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Clothes make the cast: Ovation! Theatre’s Abby Wyatt dresses up ‘Evita’
The story of “Evita,” the latest musical production from Ovation! Theatre which opens Friday, July 18, relates to viewers the real life tale of Argentine political leader Eva Perón, second wife of president Juan Perón. It recalls her childhood, early acting ambition, calculated rise to power, controversial charity efforts and death through such iconic songs as “Don’t Cry for me Argentina,” “Another Suitcase in Another Hall” and “Oh What a Circus.”
The music, by Andrew Lloyd Webber with lyrics by Tim Rice, has become a staple of world wide theater culture, but many viewers to the Bainbridge production might leave just as impressed with the wardrobe as they are with the music.
The attention-grabbing attire is primarily the work of one woman, long-time Ovation! Theatre contributor Abby Wyatt, who returned to the island company once again for this production as costume designer.
“Abby started working with us when she was in, I believe, eighth grade as a costume volunteer,” said Ovation! co-founder Marijane Milton.
“She was my dresser on ‘Beauty and the Beast.’ I was Mrs. Potts — the teapot — and had a harrowing costume change at the end when I was transformed back into a person. Abby was completely unflappable helping me with this hectic change, a quality you have to have in costuming.”
Several years and many productions later, Wyatt decided to helm the garment design and coordination for “Evita,” which, being a historically based piece, is a very different kind of show from the pure fantasy work where she started.
“What’s been kind of interesting for me is [that] I had not actually seen ‘Evita’ before,” Wyatt confided in a recent phone interview from Montana, where she had been working with a local “Shakespeare in the Park” program near her alma mater in Missoula.
“She was with us for about a month, then off to Montana and [now] back again,” Milton laughed as she harkened back to Wyatt’s hectic schedule last month.
Wyatt said she was not worried that her brief absence would have any effect on the production.
“It happens,” Wyatt said. “The great thing is that we have a bunch of really great volunteers who are taking care of everything. The costume designer will [usually] appear late in the game or disappear on you.”
Wyatt explained that working with historically accurate material provides a unique challenge for the wardrobe designer, and typically eases the burden in the early stages of design as one has a definite starting point — unless the show is “Evita.”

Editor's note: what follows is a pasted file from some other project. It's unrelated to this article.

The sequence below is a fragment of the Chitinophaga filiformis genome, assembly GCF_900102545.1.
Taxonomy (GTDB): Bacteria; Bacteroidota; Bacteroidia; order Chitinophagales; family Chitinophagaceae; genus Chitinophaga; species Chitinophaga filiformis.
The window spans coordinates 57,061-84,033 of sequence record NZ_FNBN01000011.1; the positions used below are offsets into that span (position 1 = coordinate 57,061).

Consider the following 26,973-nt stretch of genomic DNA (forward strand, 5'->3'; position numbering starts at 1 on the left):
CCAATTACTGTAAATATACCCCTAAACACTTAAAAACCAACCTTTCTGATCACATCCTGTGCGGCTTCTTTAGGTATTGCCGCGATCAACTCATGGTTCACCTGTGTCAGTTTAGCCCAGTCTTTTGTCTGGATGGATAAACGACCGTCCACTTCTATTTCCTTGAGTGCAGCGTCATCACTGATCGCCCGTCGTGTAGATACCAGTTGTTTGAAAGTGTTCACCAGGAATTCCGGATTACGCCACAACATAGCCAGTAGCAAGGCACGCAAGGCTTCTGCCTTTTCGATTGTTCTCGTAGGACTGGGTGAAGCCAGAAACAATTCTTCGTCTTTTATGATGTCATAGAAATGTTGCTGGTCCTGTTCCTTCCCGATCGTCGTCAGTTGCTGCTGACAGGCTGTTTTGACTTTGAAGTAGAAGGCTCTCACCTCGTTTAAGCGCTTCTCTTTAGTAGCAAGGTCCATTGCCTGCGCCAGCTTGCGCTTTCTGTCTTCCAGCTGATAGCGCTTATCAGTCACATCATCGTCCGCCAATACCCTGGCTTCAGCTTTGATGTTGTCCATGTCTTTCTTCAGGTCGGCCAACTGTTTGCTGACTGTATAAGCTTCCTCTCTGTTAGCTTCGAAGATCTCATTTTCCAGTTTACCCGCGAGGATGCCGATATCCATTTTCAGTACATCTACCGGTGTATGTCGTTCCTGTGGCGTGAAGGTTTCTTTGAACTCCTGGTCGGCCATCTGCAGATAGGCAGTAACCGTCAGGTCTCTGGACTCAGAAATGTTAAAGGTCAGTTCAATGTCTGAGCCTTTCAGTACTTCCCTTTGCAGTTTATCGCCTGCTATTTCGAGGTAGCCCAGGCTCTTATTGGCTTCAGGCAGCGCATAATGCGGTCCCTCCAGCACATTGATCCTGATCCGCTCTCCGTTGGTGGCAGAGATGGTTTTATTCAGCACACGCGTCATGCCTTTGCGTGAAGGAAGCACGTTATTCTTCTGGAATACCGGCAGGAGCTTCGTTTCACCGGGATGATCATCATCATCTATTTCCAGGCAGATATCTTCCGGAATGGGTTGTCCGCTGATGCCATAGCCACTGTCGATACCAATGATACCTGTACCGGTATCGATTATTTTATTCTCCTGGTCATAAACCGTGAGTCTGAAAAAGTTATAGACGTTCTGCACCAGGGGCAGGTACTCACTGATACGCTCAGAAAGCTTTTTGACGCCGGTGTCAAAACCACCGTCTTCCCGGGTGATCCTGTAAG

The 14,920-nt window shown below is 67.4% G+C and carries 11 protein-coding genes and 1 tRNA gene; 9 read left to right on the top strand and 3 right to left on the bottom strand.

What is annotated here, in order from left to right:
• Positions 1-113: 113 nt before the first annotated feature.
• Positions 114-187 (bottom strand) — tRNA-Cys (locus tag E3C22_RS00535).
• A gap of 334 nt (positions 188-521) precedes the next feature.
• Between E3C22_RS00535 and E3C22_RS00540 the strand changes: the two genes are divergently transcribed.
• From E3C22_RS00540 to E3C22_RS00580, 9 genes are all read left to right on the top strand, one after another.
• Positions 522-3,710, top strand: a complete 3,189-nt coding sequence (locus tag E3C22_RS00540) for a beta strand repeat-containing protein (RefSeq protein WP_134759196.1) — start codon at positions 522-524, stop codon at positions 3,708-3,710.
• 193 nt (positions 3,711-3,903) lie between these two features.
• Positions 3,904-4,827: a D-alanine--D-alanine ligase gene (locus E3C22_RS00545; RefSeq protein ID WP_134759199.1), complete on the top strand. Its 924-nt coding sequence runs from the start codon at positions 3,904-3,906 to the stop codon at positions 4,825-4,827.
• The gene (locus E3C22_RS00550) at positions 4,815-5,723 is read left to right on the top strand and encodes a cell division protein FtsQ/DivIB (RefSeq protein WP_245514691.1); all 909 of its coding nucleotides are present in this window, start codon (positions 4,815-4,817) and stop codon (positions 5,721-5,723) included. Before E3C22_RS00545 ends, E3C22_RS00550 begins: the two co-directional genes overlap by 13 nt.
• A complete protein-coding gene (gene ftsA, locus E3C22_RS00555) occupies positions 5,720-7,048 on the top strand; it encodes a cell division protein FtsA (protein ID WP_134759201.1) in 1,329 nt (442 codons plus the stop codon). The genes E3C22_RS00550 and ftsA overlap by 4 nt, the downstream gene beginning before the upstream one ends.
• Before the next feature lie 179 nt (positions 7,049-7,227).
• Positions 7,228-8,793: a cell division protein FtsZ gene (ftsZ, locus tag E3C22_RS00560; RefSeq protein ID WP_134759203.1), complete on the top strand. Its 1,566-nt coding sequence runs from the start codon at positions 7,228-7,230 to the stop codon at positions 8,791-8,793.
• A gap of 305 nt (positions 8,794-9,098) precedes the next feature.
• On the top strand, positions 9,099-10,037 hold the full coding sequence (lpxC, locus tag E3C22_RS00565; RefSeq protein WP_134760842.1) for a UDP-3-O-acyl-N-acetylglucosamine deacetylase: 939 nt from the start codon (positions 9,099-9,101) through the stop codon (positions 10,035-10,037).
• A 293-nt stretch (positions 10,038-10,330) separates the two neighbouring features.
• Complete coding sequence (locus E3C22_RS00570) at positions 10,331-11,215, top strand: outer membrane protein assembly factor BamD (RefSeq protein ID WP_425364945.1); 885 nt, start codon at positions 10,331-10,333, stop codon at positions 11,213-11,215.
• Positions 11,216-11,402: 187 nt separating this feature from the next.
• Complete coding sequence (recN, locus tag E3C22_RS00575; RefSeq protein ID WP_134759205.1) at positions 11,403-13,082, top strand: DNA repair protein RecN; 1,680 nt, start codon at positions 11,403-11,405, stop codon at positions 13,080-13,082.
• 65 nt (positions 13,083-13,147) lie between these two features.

“All shows are fun for different reasons,” she said. “Usually you can work directly from the script, but in ‘Evita’ there is very little in terms of stage directions and costume notation. It gives you a lot of freedom. I guess the most difficult thing is getting everything right when there’s so little direction [in the script].”
The production’s director, Ovation! co-founder Ron Milton, has been great about collaborating with her from the early stages, Wyatt said.
“I always try to start with the socio-political environment the show is kind of in,” she explained. “It’s really helpful as a jumping-off point.”
When she first began working with Ovation! as a volunteer intern in 2005 (her first show there was “Music Man”), Wyatt said she already knew she wanted to be the costume designer.
“I just wanted to be in costume, really since early middle school,” she said. “I went to a lot of theatre when I was a kid. It’s neat to be able to recreate that world [in Evita] that actually existed.”
Wyatt, a humble and soft-spoken person who is a far cry from the flamboyant or dramatic personality one might expect heading up a theater wardrobe operation, said that she actually does not enjoy Halloween as much as everybody seems to think a costume designer would, and prefers to make clothes only for other people.
When she is not working — which is rare — she said she likes to read.
Though she’s worked with many theater companies of various size, Wyatt said she keeps coming back to her hometown theatre first love.
“It’s really great [here] to have the community involvement” she said. “It’s kind of different in some ways than working in professional theater because it can be much more collaborative. Not that professional theatre is not collaborative, but you get to know everybody a little bit better.”
Tickets for Ovation! Theatre’s production of Evita are on sale now at www.brownpapertickets.com, by phone at 1-800-838-3006 and at Winslow Drug on Bainbridge Island.
The cost is $27 for adults, $22 for seniors and students and $19 for youths age 12 and under.
The show will run for nine performances from Friday, July 18 to Sunday, Aug. 3. Performances are at 7:30 p.m. Fridays and Saturdays and 3 p.m. Sundays in the Bainbridge High School theater.
Ovation! presents ‘Evita’
What: Ovation! Theatre’s production of Evita.
When: Nine performances from Friday, July 18 to Sunday, Aug. 3. Performances are at 7:30 p.m. Fridays and Saturdays and 3 p.m. Sundays.
Where: Bainbridge High School theater.
Admission: $27 for adults, $22 for seniors and students and $19 for youths age 12 and under; On sale now at www.brownpapertickets.com, by phone at 1-800-838-3006 and at Winslow Drug.